Hackernoon logoLive stream an ONVIF Camera on your Android app! 📱 by@remy

Live stream an ONVIF Camera on your Android app! 📱

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@remyRemy Virin

iOS dude

Onvif (stands for: Open Network Video Interface Forum) is a non-profit with the goal of facilitating the development and use of a global open standard for the interface of physical IP-based security products — Wikipedia
Being able to control your house, open doors, view in real time your living room, control the lights is a childhood dream! I was really delighted to develop an app and a dependency to ease the development of ONVIF Android apps.
ONVIF goal is to standardise how IP products (video surveillance cameras, alarms, doors, audio recorders…) communicate with each others. They created some specifications manufacturers have to conform to to be compliant with ONVIF. The goal behind these specifications is to standardise how to connect to these products, for instance if you develop an app for streaming video from an ONVIF camera, it should work with every ONVIF camera.

Try it!

If you just want to try the demo project, you can download the sample project on Github. Open it with Android Studio and run it, that’s it!
You will be able to login on every ONVIF camera and view its live stream:

Streaming from an ONVIF cameraHow to connect to a camera and visualise its live stream on Android? 👨🏽‍💻

  • Create a new project on Android Studio
  • Add implementation
    and implementation
    to your
    (Module: app)
Once it’s done, you can add the following code to connect to the camera and retrieve its information:
class MainActivity : AppCompatActivity(), OnvifListener {

    override fun onCreate(savedInstanceState: Bundle?) {

        currentDevice = OnvifDevice("IP_ADDRESS:PORT", "login", "pwd")
        currentDevice.listener = this

    override fun requestPerformed(response: OnvifResponse) {
        Log.d("ONVIF","Request ${response.request.type} performed.")
        Log.d("ONVIF","Succeeded: ${response.success}, 
		  message: ${response.parsingUIMessage}”)
	if (response.request.type == GetServices) {
To instantiate an ONVIF camera, we use the class
, this class takes an
which defines the
method. This method is called once the camera returns a call we made (getDeviceInformation, getProfiles, getStreamUri).
Note: Calling
before getting the information is not mandatory but strongly recommended. It retrieves the different paths depending on the web service you’re calling, from one camera to another it can change. For instance
command will have this path on a Dahua camera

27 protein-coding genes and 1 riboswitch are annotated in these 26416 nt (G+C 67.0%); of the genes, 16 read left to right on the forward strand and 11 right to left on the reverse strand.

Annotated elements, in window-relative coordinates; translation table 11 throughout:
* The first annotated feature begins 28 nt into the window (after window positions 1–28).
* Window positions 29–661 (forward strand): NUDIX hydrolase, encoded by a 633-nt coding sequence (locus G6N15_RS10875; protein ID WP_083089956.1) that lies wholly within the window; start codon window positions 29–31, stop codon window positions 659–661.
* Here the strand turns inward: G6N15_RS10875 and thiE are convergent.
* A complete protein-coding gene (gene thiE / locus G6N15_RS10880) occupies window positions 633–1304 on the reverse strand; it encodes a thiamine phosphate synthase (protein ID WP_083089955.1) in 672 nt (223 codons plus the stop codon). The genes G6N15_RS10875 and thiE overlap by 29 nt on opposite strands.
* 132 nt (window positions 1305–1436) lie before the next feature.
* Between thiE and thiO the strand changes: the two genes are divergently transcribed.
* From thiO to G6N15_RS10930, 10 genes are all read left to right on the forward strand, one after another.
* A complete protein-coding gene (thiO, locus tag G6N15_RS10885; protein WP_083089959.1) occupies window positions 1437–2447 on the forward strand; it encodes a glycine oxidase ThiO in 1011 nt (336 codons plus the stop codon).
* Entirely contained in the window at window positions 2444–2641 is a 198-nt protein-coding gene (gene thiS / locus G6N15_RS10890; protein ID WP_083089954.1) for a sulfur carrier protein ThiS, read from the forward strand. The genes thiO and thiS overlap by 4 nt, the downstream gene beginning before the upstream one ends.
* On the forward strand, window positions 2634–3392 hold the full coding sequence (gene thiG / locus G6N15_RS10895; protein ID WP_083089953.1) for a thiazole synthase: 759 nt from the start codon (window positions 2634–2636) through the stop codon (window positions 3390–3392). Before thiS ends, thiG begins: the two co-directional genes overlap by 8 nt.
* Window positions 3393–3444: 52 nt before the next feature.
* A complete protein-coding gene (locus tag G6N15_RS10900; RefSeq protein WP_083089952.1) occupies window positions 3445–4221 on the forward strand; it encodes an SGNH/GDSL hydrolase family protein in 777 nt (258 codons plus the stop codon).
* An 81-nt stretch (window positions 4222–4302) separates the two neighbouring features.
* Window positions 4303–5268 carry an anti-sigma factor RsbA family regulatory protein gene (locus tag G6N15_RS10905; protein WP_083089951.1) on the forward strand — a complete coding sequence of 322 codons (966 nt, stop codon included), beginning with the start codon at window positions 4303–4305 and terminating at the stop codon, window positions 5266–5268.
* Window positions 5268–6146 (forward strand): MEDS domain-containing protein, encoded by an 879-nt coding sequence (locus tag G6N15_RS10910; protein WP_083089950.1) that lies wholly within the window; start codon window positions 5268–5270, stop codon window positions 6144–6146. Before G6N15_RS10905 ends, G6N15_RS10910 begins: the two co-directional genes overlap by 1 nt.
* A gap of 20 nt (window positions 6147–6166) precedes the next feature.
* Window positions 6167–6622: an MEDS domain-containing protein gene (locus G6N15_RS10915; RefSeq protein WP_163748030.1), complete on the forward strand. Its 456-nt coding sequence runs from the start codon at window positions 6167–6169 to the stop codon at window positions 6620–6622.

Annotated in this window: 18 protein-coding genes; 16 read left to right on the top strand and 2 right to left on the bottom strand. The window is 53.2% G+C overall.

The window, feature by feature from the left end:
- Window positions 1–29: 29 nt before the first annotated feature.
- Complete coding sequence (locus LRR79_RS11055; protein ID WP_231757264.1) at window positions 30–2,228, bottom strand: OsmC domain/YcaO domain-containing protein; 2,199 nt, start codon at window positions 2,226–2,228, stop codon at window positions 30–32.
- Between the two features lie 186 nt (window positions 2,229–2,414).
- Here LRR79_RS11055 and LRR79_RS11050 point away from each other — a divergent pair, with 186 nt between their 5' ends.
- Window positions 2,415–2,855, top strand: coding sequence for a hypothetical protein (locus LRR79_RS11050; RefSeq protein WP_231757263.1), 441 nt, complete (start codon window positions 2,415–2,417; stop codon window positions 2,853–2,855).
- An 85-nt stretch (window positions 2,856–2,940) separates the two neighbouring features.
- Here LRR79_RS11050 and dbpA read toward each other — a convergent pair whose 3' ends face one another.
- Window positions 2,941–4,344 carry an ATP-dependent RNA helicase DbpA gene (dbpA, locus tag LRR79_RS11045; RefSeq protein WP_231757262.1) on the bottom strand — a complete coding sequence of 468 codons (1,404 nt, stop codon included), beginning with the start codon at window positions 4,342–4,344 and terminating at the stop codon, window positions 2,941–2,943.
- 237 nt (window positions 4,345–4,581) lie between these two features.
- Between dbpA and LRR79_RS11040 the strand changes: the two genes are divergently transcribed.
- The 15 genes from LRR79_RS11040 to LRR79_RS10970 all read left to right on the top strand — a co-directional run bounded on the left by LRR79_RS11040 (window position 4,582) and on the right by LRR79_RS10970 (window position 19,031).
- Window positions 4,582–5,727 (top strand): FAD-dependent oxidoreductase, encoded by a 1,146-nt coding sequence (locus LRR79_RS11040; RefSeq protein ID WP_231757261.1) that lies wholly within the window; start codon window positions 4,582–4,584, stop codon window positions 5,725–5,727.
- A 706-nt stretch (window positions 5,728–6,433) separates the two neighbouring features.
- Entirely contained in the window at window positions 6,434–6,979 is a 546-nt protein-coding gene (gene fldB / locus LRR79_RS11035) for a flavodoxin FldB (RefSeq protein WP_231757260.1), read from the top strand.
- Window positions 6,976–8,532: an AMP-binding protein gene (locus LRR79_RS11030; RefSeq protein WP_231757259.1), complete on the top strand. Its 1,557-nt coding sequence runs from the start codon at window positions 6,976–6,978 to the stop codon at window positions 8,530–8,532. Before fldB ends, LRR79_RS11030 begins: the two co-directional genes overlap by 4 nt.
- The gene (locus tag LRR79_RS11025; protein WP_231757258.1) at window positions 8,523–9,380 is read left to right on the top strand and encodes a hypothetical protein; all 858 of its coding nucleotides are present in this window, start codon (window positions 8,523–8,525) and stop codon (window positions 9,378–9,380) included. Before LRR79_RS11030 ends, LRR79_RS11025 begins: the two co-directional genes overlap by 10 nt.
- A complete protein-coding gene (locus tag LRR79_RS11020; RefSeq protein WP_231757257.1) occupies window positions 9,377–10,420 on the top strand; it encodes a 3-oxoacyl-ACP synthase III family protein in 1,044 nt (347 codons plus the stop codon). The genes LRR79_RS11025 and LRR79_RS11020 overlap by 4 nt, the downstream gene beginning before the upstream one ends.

whereas it will be
on a Uniview camera.
If you implement new web services call in your app, you need to parse their path in this call.
To be able to see the live stream of the camera we need to retrieve the different profiles (media profiles, with different configurations available) from the camera, select the one we want to play and retrieve the corresponding stream URI.
Here is how we retrieve the profiles and the stream URI:
override fun requestPerformed(response: OnvifResponse) {
        Log.d("ONVIF", "Request ${response.request.type} performed.")
        Log.d("ONVIF","Succeeded: ${response.success}, 
		  message: ${response.parsingUIMessage}”)
        if (response.request.type == GetServices) {
        } else if (response.request.type == GetDeviceInformation) {
        } else if (response.request.type == GetProfiles) {
        } else if (response.request.type == GetStreamURI) {
            Log.d("ONVIF", "Stream URI retrieved: ${currentDevice.rtspURI}")
Depending on your camera, your URI will look like this one:
The URI does not follow the http protocol, but the rtsp protocol, which is normal because RTSP (Real Time Streaming Protocol) is aiming to make streaming simpler. The problem is,
doesn’t handle RTSP well (it can work but not with every codec, which is a problem to stream from an ONVIF camera). Fortunately, VLC comes to the rescue!

How to read a RTSP stream on Android? 🎥

Add these lines to your build.gradle:
allprojects {
  repositories {
    maven { url 'https://jitpack.io' }
dependencies {
  compile 'com.github.pedroSG94.vlc-example-streamplayer:pedrovlc:2.5.14'
Here is how you play the video with
once you have the rtsp URI:
class StreamActivity : AppCompatActivity(), VlcListener {

    private var vlcVideoLibrary: VlcVideoLibrary? = null

    override fun onCreate(savedInstanceState: Bundle?) {

        val surfaceView = findViewById<SurfaceView>(R.id.surfaceView)
        vlcVideoLibrary = VlcVideoLibrary(this, this, surfaceView)


    override fun onComplete() {
        Toast.makeText(this, "Playing", Toast.LENGTH_SHORT).show()

    override fun onError() {
        Toast.makeText(this, "Error, make sure your endpoint is correct", Toast.LENGTH_SHORT).show()
implements two methods (
, and
). They are called by
to tell us if the video loads without any problem.
Tip: You can also insert the login and password in the rtsp uri like this:
etc… If you use the
dependency, the URI saved in
contains the login and password.
If you want to learn how to create the same project on iOS, you can read this article.
Creating an ONVIF library was a exciting opportunity, as you can see in my previous posts, I really enjoy having an interaction between my apps and hardware devices, whether it’s a printer for iPhone, a camera, or even a door! I’m really looking forward to test new ONVIF devices and develop apps that can be useful for everyone that has ONVIF devices.
The code of this project is open source, you can download it on Github.
If you have any question, I’ll be happy to read them in the comments!


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